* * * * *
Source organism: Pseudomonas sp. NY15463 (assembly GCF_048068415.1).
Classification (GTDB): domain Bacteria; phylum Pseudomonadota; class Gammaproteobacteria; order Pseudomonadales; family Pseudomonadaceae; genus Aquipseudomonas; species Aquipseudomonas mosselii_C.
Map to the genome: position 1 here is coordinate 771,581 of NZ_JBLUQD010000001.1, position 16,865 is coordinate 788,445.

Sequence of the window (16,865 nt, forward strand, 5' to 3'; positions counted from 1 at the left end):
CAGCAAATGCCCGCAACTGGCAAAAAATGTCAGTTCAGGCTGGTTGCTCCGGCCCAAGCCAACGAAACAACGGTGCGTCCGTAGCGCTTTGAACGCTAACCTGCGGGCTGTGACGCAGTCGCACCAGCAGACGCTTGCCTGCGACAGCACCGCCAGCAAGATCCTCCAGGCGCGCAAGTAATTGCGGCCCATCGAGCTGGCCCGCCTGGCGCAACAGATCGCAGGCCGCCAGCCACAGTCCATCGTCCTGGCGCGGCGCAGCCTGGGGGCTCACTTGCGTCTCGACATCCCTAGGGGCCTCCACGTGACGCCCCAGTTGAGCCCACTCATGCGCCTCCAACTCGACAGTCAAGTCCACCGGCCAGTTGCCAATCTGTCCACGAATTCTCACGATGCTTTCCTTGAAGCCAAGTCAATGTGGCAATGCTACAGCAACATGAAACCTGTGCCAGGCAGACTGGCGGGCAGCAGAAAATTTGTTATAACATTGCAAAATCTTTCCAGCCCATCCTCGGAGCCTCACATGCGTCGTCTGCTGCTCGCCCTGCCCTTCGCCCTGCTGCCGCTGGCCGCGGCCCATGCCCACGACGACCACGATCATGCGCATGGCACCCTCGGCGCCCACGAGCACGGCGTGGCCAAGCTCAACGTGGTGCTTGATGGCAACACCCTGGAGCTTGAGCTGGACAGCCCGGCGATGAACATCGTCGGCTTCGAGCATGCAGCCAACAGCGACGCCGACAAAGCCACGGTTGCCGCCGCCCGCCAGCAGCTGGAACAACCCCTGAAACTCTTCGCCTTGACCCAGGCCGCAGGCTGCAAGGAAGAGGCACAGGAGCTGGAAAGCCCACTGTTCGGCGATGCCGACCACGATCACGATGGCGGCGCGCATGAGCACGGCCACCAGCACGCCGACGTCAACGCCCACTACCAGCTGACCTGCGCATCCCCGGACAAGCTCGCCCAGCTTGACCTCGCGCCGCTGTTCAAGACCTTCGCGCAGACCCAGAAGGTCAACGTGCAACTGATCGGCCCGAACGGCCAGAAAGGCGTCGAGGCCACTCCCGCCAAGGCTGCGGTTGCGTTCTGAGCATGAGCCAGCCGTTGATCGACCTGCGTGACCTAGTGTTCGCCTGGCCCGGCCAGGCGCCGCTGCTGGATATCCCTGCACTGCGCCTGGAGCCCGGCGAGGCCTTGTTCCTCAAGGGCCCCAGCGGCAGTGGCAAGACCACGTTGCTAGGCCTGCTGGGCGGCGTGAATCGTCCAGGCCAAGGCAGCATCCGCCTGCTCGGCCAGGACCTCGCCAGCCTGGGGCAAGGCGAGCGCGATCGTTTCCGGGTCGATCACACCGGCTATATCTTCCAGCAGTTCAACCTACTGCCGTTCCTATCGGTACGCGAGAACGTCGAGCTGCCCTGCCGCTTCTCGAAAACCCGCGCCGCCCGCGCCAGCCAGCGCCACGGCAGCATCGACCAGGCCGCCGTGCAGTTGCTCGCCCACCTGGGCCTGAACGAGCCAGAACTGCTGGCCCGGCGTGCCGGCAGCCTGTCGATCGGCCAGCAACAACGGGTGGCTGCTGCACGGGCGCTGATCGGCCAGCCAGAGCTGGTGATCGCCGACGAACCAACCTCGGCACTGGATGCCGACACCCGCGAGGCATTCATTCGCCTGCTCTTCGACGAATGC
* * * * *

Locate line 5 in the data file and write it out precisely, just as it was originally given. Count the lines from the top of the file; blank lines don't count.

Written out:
CAGCAAATGCCCGCAACTGGCAAAAAATGTCAGTTCAGGCTGGTTGCTCCGGCCCAAGCCAACGAAACAACGGTGCGTCCGTAGCGCTTTGAACGCTAACCTGCGGGCTGTGACGCAGTCGCACCAGCAGACGCTTGCCTGCGACAGCACCGCCAGCAAGATCCTCCAGGCGCGCAAGTAATTGCGGCCCATCGAGCTGGCCCGCCTGGCGCAACAGATCGCAGGCCGCCAGCCACAGTCCATCGTCCTGGCGCGGCGCAGCCTGGGGGCTCACTTGCGTCTCGACATCCCTAGGGGCCTCCACGTGACGCCCCAGTTGAGCCCACTCATGCGCCTCCAACTCGACAGTCAAGTCCACCGGCCAGTTGCCAATCTGTCCACGAATTCTCACGATGCTTTCCTTGAAGCCAAGTCAATGTGGCAATGCTACAGCAACATGAAACCTGTGCCAGGCAGACTGGCGGGCAGCAGAAAATTTGTTATAACATTGCAAAATCTTTCCAGCCCATCCTCGGAGCCTCACATGCGTCGTCTGCTGCTCGCCCTGCCCTTCGCCCTGCTGCCGCTGGCCGCGGCCCATGCCCACGACGACCACGATCATGCGCATGGCACCCTCGGCGCCCACGAGCACGGCGTGGCCAAGCTCAACGTGGTGCTTGATGGCAACACCCTGGAGCTTGAGCTGGACAGCCCGGCGATGAACATCGTCGGCTTCGAGCATGCAGCCAACAGCGACGCCGACAAAGCCACGGTTGCCGCCGCCCGCCAGCAGCTGGAACAACCCCTGAAACTCTTCGCCTTGACCCAGGCCGCAGGCTGCAAGGAAGAGGCACAGGAGCTGGAAAGCCCACTGTTCGGCGATGCCGACCACGATCACGATGGCGGCGCGCATGAGCACGGCCACCAGCACGCCGACGTCAACGCCCACTACCAGCTGACCTGCGCATCCCCGGACAAGCTCGCCCAGCTTGACCTCGCGCCGCTGTTCAAGACCTTCGCGCAGACCCAGAAGGTCAACGTGCAACTGATCGGCCCGAACGGCCAGAAAGGCGTCGAGGCCACTCCCGCCAAGGCTGCGGTTGCGTTCTGAGCATGAGCCAGCCGTTGATCGACCTGCGTGACCTAGTGTTCGCCTGGCCCGGCCAGGCGCCGCTGCTGGATATCCCTGCACTGCGCCTGGAGCCCGGCGAGGCCTTGTTCCTCAAGGGCCCCAGCGGCAGTGGCAAGACCACGTTGCTAGGCCTGCTGGGCGGCGTGAATCGTCCAGGCCAAGGCAGCATCCGCCTGCTCGGCCAGGACCTCGCCAGCCTGGGGCAAGGCGAGCGCGATCGTTTCCGGGTCGATCACACCGGCTATATCTTCCAGCAGTTCAACCTACTGCCGTTCCTATCGGTACGCGAGAACGTCGAGCTGCCCTGCCGCTTCTCGAAAACCCGCGCCGCCCGCGCCAGCCAGCGCCACGGCAGCATCGACCAGGCCGCCGTGCAGTTGCTCGCCCACCTGGGCCTGAACGAGCCAGAACTGCTGGCCCGGCGTGCCGGCAGCCTGTCGATCGGCCAGCAACAACGGGTGGCTGCTGCACGGGCGCTGATCGGCCAGCCAGAGCTGGTGATCGCCGACGAACCAACCTCGGCACTGGATGCCGACACCCGCGAGGCATTCATTCGCCTGCTCTTCGACGAATGC